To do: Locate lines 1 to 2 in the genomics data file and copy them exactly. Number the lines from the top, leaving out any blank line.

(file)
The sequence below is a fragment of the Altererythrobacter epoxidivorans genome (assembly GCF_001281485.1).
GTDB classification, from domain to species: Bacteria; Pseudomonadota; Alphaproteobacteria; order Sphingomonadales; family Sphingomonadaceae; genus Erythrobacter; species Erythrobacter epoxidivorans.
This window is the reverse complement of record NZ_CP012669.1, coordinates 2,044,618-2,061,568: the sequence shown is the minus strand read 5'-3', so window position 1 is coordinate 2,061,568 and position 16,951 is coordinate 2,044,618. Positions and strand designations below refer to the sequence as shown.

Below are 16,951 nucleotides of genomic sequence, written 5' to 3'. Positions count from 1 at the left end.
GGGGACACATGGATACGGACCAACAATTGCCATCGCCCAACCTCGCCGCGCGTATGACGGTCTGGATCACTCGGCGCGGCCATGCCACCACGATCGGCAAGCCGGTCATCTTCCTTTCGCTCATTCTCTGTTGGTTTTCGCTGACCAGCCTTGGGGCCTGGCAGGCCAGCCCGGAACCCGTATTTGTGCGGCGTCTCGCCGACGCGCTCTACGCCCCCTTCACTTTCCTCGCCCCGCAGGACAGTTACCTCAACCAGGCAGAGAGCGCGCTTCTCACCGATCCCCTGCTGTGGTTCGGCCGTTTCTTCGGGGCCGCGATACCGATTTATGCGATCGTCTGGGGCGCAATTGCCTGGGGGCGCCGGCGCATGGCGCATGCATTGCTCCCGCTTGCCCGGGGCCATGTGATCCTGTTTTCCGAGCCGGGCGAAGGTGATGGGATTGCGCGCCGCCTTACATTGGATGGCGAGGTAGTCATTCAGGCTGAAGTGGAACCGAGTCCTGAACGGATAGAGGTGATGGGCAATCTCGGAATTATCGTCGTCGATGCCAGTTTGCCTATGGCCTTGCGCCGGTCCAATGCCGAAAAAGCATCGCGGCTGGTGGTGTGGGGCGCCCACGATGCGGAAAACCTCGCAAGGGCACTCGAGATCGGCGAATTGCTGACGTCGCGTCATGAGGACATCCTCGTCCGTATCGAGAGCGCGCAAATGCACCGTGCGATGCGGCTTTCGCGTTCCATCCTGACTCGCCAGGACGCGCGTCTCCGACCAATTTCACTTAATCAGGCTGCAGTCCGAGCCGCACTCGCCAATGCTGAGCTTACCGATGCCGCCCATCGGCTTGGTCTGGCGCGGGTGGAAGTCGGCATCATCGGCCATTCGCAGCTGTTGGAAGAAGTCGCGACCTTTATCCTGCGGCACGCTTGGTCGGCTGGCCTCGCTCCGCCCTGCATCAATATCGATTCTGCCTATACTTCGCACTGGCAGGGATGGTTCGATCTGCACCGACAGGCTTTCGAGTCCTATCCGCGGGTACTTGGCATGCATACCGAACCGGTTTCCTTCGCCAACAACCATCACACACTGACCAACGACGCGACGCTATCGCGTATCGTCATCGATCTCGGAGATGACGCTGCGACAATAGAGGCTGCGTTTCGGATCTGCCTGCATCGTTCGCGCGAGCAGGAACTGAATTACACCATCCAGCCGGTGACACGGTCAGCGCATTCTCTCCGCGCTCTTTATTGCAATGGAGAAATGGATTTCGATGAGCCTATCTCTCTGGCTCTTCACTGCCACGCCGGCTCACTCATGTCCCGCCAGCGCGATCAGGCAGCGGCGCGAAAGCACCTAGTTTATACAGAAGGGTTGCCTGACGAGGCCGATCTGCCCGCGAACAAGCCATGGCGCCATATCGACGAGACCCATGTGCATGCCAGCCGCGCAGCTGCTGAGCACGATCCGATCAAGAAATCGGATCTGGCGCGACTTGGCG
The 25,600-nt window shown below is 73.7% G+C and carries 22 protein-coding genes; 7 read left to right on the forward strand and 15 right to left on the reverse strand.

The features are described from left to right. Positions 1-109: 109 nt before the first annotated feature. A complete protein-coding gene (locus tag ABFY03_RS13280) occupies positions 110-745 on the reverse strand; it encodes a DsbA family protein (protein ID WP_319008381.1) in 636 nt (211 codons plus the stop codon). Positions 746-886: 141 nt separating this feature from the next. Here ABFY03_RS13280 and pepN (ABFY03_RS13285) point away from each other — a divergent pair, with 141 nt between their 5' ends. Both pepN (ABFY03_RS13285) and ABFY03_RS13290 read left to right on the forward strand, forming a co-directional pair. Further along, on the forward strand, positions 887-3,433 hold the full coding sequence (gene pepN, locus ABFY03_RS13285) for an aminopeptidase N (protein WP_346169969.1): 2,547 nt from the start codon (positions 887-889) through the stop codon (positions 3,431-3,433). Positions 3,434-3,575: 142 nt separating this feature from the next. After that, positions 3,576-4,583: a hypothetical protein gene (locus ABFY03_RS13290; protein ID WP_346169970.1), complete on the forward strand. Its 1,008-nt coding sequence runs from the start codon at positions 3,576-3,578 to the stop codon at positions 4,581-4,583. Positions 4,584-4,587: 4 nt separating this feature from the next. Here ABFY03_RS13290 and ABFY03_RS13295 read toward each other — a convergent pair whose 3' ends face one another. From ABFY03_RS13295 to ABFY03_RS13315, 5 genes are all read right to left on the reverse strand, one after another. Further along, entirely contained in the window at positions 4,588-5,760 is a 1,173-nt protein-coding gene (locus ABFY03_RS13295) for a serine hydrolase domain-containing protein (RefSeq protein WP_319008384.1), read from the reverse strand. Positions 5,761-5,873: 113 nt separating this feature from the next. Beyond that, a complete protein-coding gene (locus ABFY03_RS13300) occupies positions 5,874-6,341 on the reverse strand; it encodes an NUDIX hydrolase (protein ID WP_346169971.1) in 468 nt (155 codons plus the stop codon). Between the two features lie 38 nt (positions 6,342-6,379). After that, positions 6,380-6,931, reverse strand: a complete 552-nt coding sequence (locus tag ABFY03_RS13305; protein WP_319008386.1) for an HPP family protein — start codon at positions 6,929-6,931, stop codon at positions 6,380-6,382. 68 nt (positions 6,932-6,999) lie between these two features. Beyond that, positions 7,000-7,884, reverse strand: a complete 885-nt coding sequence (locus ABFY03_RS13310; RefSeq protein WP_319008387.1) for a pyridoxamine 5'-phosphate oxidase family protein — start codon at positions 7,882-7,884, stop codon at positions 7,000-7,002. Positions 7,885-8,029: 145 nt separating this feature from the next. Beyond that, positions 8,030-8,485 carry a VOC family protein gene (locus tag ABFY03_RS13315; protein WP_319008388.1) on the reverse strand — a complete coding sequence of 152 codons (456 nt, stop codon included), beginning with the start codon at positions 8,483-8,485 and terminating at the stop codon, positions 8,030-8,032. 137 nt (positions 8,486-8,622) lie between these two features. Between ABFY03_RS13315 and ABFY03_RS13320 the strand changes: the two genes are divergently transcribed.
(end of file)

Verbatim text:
The sequence below is a fragment of the Altererythrobacter epoxidivorans genome (assembly GCF_001281485.1).
GTDB classification, from domain to species: Bacteria; Pseudomonadota; Alphaproteobacteria; order Sphingomonadales; family Sphingomonadaceae; genus Erythrobacter; species Erythrobacter epoxidivorans.